You should use the signed rank test when the data are paired.
You'll find many definitions of pairing, but at heart the criterion is something that makes pairs of values at least somewhat positively dependent, while unpaired values are not dependent. Often the dependence-pairing occurs because they're observations on the same unit (repeated measures), but it doesn't have to be on the same unit, just in some way tending to be associated (while measuring the same kind of thing), to be considered as 'paired'.
You should use the rank-sum test when the data are not paired.
That's basically all there is to it.
Note that having the same $n$ doesn't mean the data are paired, and having different $n$ doesn't mean that there isn't pairing (it may be that a few pairs lost an observation for some reason). Pairing comes from consideration of what was sampled.
The effect of using a paired test when the data are paired is that it generally gives more power to detect the changes you're interested in. If the association leads to strong dependence*, then the gain in power may be substantial.
* specifically, but speaking somewhat loosely, if the effect size is large compared to the typical size of the pair-differences, but small compared to the typical size of the unpaired-differences, you may pick up the difference with a paired test at a quite small sample size but with an unpaired test only at a much larger sample size.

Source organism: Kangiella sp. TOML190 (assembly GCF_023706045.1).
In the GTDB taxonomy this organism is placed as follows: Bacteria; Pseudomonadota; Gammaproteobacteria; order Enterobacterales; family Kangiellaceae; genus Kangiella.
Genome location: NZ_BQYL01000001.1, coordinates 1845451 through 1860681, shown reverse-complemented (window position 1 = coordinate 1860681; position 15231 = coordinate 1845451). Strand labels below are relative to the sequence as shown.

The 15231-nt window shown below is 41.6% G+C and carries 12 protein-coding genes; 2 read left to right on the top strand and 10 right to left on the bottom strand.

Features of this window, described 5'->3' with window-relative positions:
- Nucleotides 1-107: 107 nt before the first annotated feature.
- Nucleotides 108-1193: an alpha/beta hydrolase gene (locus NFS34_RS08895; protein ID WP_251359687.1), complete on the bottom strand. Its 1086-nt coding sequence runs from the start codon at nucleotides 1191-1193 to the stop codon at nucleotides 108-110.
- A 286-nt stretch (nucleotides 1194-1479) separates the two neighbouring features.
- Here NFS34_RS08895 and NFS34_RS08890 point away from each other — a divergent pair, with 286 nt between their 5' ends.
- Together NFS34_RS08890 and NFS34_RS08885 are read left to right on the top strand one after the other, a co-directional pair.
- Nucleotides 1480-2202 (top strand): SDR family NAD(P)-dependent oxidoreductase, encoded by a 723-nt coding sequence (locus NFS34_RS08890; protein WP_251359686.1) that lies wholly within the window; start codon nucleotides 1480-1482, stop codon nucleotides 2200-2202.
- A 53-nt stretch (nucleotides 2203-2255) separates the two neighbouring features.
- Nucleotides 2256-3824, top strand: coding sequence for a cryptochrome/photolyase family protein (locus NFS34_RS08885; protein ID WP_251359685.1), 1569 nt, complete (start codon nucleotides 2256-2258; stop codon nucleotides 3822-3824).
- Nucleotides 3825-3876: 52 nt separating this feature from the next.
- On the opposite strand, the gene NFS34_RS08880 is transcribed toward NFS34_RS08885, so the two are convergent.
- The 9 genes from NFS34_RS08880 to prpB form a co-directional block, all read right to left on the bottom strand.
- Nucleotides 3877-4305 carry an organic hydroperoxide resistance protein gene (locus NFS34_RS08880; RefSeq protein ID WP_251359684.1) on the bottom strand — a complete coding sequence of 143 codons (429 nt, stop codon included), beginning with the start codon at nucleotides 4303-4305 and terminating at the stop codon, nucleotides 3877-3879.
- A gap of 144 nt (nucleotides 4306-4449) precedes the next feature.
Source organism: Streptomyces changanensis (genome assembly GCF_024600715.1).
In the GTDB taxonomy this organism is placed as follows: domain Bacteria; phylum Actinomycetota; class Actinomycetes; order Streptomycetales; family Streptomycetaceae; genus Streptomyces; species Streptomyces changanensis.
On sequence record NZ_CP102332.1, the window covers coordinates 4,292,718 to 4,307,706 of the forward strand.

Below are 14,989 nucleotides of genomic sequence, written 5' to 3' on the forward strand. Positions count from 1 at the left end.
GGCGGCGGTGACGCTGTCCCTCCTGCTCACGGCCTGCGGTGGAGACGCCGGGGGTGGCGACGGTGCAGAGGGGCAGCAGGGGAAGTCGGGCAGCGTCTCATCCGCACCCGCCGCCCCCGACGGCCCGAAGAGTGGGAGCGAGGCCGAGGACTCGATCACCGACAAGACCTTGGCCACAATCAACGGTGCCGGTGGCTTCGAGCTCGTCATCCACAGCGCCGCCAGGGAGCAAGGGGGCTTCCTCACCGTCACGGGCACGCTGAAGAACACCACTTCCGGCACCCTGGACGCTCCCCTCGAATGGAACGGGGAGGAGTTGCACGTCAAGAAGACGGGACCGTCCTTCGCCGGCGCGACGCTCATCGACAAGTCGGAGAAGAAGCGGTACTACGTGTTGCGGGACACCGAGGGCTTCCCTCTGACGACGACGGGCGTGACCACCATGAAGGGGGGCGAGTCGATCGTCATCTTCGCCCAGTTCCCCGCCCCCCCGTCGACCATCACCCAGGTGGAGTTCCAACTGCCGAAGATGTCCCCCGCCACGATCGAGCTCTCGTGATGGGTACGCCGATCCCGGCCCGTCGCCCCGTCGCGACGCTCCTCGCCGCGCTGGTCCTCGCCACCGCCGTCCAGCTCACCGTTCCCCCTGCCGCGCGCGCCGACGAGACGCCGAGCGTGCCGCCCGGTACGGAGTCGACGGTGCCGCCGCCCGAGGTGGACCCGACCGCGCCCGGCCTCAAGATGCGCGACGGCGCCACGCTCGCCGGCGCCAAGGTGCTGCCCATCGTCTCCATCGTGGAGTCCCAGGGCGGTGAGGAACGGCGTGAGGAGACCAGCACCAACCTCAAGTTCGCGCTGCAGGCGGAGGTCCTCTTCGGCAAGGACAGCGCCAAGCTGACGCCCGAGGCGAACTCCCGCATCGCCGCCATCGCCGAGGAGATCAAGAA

However, when the data are not paired, it may be (at least slightly) counterproductive to treat the data as paired. That said, the cost - in lost power - may in many circumstances be quite small - a power study I did in response to this question seems to suggest that on average the power loss in typical small-sample situations (say for n of the order of 10 to 30 in each sample, after adjusting for differences in significance level) may be surprisingly small, essentially negligible.
[If you're somehow really uncertain whether the data are paired or not, the loss in treating unpaired data as paired is usually relatively minor, while the gains may be substantial if they are paired. This suggests if you really don't know, and have a way of figuring out what is paired with what assuming they were paired -- such as the values being in the same row in a table, it may in practice may make sense to act as if the data were paired to be safe -- though some people may tend to get quite exercised over you doing that.]